For scratch-made Southern breakfast, Tupelo Honey drips with offers that tend to combine the sweet and savory to fashion fan favorites that begin with their complimentary biscuits served with tupelo honey produced from the White Tupelo Gum tree in the Florida panhandle or their blueberry jam that is much more berry than jam. The main attraction in the morning is the Sweet Potato Pancake, a mammoth buttermilk pancake with sweet potato and cinnamon highlights touched off with whipped peach butter and spiced pecans. Southern traditions run deep in Asheville but global conventions are continuing to crop up amongst the standards.
Katie Button, fresh off a win at Robb Report’s First Annual Culinary Masters Competition, is one of those cultivating this idea. She is amongst a group of chefs and restauranteurs that are working in and owning their first restaurant. Katie and her husband, Felix, have pushed their eatery, Cúrate, into the national food spotlight. They, along with their peers, work in an exciting environment that includes a slew of talented chefs, bartenders, butchers and bakers doing what they do and creating their niche. They are in it together, in the growth of Asheville. This year was more than last year and next year will swell even more. It’s all about some friendly competition and a sense of team and making relationships happen. It makes everyone raise the bar a little bit higher. Everyone gets to do their individual styles and really appreciates everyone’s uniqueness. With that being said, Cúrate does Spanish food and they do it well.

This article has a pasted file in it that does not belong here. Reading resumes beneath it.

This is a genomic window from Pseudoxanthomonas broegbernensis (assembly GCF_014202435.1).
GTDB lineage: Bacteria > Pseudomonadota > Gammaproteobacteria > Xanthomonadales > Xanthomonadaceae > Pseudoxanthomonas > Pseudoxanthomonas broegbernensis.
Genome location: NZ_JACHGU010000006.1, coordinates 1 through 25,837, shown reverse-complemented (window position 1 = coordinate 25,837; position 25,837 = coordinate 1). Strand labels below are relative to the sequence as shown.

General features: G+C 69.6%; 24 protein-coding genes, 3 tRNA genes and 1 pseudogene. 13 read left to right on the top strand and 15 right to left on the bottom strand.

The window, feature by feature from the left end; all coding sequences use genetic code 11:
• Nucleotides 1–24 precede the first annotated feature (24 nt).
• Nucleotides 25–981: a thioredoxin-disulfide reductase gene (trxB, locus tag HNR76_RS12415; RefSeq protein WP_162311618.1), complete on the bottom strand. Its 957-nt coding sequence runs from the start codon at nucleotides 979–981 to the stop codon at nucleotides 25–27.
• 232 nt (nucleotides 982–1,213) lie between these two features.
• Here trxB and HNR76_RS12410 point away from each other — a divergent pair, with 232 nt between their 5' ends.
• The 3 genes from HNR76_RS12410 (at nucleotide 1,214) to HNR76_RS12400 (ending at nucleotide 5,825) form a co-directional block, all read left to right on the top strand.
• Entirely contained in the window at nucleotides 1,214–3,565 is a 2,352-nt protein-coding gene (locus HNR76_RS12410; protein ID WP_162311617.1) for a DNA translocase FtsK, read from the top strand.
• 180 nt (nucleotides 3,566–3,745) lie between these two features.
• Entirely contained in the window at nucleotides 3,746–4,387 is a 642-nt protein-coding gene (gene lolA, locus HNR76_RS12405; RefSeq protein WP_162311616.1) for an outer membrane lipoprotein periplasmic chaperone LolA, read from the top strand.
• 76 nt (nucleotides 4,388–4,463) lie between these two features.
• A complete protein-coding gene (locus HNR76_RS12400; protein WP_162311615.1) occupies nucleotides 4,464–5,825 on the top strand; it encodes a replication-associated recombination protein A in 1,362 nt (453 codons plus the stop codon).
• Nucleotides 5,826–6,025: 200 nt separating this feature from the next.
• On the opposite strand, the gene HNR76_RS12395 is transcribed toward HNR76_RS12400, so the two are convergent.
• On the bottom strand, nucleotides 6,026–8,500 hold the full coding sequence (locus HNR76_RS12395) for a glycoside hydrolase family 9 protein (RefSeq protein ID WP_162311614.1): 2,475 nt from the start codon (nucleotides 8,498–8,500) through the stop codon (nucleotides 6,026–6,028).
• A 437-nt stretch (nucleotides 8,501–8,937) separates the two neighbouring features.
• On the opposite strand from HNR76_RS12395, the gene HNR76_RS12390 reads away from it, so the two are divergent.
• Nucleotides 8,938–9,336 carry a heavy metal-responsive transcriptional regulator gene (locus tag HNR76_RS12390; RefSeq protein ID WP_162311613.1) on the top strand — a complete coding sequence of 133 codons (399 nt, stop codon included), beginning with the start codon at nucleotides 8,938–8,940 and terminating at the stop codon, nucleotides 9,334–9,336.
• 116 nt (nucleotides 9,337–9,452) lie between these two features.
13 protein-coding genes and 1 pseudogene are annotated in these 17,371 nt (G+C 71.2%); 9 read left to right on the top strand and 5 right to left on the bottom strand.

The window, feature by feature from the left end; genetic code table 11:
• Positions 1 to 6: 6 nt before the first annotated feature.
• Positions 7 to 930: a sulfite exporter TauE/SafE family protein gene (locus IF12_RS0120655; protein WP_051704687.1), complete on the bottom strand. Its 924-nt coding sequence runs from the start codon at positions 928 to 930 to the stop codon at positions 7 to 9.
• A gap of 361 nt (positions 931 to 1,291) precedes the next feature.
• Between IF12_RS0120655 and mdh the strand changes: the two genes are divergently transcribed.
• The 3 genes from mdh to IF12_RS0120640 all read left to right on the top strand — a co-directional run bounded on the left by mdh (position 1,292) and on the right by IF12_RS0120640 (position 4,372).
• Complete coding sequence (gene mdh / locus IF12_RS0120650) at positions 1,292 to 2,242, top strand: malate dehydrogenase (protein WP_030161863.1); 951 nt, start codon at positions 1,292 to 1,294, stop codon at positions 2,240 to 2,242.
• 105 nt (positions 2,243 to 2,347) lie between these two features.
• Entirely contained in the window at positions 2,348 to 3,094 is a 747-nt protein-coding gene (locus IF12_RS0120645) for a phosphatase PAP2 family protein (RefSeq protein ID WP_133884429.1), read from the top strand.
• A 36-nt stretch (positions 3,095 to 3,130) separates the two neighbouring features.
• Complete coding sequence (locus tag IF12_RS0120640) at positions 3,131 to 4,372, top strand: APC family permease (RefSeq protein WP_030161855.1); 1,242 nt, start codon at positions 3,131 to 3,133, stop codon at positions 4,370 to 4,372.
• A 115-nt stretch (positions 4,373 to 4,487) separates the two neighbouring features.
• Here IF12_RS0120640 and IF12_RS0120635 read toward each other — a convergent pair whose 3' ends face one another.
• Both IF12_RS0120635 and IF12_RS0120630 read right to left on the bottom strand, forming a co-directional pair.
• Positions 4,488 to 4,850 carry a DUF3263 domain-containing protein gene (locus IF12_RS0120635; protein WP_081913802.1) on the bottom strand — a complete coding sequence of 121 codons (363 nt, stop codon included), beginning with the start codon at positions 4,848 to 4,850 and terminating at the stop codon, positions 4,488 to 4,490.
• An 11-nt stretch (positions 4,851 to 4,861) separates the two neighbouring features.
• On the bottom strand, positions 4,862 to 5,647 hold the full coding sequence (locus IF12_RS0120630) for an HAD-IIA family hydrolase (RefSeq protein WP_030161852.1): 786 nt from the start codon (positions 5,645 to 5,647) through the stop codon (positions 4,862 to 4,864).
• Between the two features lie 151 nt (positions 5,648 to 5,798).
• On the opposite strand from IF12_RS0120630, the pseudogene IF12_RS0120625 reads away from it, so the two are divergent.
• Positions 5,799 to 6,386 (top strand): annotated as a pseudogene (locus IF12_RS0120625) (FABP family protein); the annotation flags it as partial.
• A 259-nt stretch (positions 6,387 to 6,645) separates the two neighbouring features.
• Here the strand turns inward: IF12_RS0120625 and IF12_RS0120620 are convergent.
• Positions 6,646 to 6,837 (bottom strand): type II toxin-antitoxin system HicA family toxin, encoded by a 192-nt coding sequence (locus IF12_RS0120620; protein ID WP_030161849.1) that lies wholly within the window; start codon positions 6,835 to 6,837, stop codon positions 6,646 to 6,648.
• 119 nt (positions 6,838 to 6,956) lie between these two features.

Cúrate, translated as ‘cure yourself,’ brings small plates to the table with loads of traditional and fresh ingredients and flavors. Their jamón selection stars ibérico pigs that are both buttery and nutty, which comes from their steady diet of acorns. The brandada de bacalao is a traditional cod and potato purée that is smooth and mild with a slight fish flavor. Spanish cuisine is also known for fresh seafood and the rossejat negro is staggering. This paella-like dish takes thin noodles and combines them with squid cooked in its ink and garnished with all i oli and salsa verde. This is what coastal Spanish food is all about. After pincho moruno, lamb skewers marinated in moorish spices, and an impactfully flavorful ensalada de invierno, with it’s delicate stacking of belgian endive, valdeon blue cheese, candied walnuts, orange and pomegranate, the evening was finished off with a unique turn on dessert. Berenjenas la taberna pairs fried eggplant with wild mountain apiaries honey and is dotted with sprigs of robust rosemary.